Why CIO Tenures Aren't Longer
Re-Thinking HR: What Every CIO Needs to Know About Tomorrow's Workforce
CIOs can improve their tenures if they think and speak more like business executives, as opposed to technologists, and focus on the issues that create business value.
By Larry Bonfante
For as long as I've been in the industry, CIO tenure has been a hot topic of discussion. At the lowest point, the average tenure of a CIO was approximately three years. Today, at what is arguably the high point, CIO tenure is still under five years. In the 1990s a lot of this was by choice as venture capitalists were throwing wads of money at anything with .com in the name and IT executives were in high demand and living large. Things have settled down considerably these days. Therefore, having a short tenure now is due less to CIOs jumping ship for the next big job opportunity and more about a level of dissatisfaction with the way IT organizations are perceived by their internal stakeholders. What's this all about?
There are many reasons why CIO tenure continues to be shorter than that of other C-suite executives. One factor is a general perception of IT as a business "disabler." IT is viewed in many companies as the "Land of No and Slow!" Everything seems to take forever and things don't seem to get done at a high level of satisfaction. Many CIOs complain that their internal stakeholders don't understand the complexity of the daily issues they face. My response is that the CIO is the one who needs to educate his or her leadership on the various factors that comprise a successful IT organization. I'm not suggesting trying to teach your peers about the complexity of IT by delving into geek speak. Instead I'm suggesting that you help them understand the business implications of issues such as compliance and enterprise security so they see that you are trying to keep your brand safe from danger.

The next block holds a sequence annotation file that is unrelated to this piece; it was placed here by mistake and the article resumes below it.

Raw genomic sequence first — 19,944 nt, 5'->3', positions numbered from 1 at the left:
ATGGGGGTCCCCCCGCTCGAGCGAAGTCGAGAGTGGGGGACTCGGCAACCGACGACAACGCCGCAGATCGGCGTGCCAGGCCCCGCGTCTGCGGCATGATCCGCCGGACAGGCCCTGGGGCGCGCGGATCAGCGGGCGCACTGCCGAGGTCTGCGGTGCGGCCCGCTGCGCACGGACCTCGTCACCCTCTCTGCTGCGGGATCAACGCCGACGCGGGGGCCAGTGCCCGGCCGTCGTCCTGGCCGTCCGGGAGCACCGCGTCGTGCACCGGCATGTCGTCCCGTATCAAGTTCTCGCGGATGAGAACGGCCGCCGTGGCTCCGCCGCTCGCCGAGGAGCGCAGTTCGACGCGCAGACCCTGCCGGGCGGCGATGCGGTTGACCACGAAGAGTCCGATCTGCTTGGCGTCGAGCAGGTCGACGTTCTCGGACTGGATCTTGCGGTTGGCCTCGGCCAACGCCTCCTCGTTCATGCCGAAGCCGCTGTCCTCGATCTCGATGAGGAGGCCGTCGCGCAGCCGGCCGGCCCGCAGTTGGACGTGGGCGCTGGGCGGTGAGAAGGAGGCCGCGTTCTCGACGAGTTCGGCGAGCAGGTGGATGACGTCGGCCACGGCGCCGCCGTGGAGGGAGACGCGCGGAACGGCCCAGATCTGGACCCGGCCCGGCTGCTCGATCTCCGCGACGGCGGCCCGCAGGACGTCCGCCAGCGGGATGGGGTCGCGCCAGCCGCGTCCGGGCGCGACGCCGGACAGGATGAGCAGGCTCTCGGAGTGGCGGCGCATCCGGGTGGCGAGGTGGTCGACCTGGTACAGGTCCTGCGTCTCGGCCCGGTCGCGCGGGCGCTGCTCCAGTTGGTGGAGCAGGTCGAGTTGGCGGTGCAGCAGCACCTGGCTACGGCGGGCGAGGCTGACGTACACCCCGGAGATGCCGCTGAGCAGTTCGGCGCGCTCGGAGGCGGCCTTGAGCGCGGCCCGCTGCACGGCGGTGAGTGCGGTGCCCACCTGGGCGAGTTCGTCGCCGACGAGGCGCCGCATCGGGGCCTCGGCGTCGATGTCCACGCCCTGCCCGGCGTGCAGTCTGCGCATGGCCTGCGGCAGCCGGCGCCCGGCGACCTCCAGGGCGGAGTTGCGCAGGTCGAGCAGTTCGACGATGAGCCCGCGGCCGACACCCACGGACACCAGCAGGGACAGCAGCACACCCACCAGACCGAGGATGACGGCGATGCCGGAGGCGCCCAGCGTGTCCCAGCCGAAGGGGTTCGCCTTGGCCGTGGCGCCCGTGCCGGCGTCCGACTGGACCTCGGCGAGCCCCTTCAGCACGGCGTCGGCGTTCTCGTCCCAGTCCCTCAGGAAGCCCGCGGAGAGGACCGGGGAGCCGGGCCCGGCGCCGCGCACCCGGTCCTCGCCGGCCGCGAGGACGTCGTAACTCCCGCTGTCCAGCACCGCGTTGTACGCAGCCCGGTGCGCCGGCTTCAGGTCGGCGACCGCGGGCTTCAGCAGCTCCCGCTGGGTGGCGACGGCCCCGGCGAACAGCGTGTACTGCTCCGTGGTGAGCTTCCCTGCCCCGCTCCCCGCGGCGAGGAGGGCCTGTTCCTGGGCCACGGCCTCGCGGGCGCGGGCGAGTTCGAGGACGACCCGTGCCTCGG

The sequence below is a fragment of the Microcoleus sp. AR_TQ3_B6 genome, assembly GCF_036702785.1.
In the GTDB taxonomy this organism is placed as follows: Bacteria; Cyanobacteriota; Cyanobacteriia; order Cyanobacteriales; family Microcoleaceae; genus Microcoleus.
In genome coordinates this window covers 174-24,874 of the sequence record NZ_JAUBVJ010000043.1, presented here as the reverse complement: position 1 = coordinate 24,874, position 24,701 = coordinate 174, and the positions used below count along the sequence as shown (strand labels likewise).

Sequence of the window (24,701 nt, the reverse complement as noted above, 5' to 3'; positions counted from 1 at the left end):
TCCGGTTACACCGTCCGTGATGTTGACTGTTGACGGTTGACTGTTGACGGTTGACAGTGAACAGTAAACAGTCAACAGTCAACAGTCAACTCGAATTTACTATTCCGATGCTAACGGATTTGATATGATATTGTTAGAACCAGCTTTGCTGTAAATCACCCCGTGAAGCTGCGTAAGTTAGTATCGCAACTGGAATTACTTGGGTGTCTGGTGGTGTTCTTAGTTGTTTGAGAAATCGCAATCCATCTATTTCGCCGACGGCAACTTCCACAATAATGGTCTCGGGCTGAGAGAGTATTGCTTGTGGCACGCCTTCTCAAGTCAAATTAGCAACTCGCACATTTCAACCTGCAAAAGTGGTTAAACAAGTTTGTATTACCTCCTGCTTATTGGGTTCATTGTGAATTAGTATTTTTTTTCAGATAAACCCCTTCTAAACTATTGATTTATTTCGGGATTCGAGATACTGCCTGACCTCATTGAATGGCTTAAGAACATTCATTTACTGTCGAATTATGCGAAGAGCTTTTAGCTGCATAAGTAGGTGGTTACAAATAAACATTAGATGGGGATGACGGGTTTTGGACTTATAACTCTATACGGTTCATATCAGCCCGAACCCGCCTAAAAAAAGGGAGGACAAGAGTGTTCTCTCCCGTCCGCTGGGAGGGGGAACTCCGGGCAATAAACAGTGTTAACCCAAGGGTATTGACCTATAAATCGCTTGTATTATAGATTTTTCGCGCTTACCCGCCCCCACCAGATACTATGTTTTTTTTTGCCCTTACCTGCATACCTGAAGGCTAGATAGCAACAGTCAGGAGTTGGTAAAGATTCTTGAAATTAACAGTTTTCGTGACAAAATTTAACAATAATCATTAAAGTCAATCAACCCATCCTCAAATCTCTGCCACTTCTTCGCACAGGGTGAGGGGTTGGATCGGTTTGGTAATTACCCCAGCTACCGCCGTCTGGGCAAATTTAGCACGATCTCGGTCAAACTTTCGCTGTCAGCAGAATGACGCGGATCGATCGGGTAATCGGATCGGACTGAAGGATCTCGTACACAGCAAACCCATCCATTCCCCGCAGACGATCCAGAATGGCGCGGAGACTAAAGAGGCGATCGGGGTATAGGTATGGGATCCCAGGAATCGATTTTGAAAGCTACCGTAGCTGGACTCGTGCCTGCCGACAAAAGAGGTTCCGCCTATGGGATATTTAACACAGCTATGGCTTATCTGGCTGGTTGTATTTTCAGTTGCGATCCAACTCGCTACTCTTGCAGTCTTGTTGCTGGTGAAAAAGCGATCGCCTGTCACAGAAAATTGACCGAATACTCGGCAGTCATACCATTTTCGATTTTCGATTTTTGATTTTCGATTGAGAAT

Another reason many CIOs don't have longer tenures is that they are not perceived as business executives but as technologists. To me, technology is no different from any other business asset, such as money and human capital. Technology is only valuable if it is applied to business issues that create business value. How many CIOs are working on projects that are not aligned with the priorities of their corporate leadership? How many are spending most of their time performing hardware and software upgrades as opposed to enabling their customers to have a more productive experience or driving new revenue opportunities or supporting the dozen other things that truly matter to their company's mission?
As I've stated in previous CIO Insight articles, another reason CIOs are viewed differently from their C-suite peers is that they don't always think or speak in business terms but in technology jargon that only a fellow IT executive can understand.
Finally, many CIOs have not taken the time to develop their relationships with key stakeholders, such as their board members or C-suite peers. Nor have they made the effort to be viewed as team builders. So many CIOs are worried about getting the respect they deserve or their "seat at the table" that they focus on their own agenda as opposed to working on being a key part of creating a cohesive leadership team that works across all siloes. Instead of being team builders, they are more concerned with being credit takers or empire builders.
The tenure of CIOs doesn't have to continue to be a challenge. Perhaps if we take our eyes off ourselves and focus on the bigger picture this dynamic might change for the better.
About the Author
Larry Bonfante is a practicing CIO and founder of CIO Bench Coach, LLC, an executive coaching practice for IT executives. He is also author of Lessons in IT Transformation, published by John Wiley & Sons. He can be reached at Larry@CIOBenchCoach.com.
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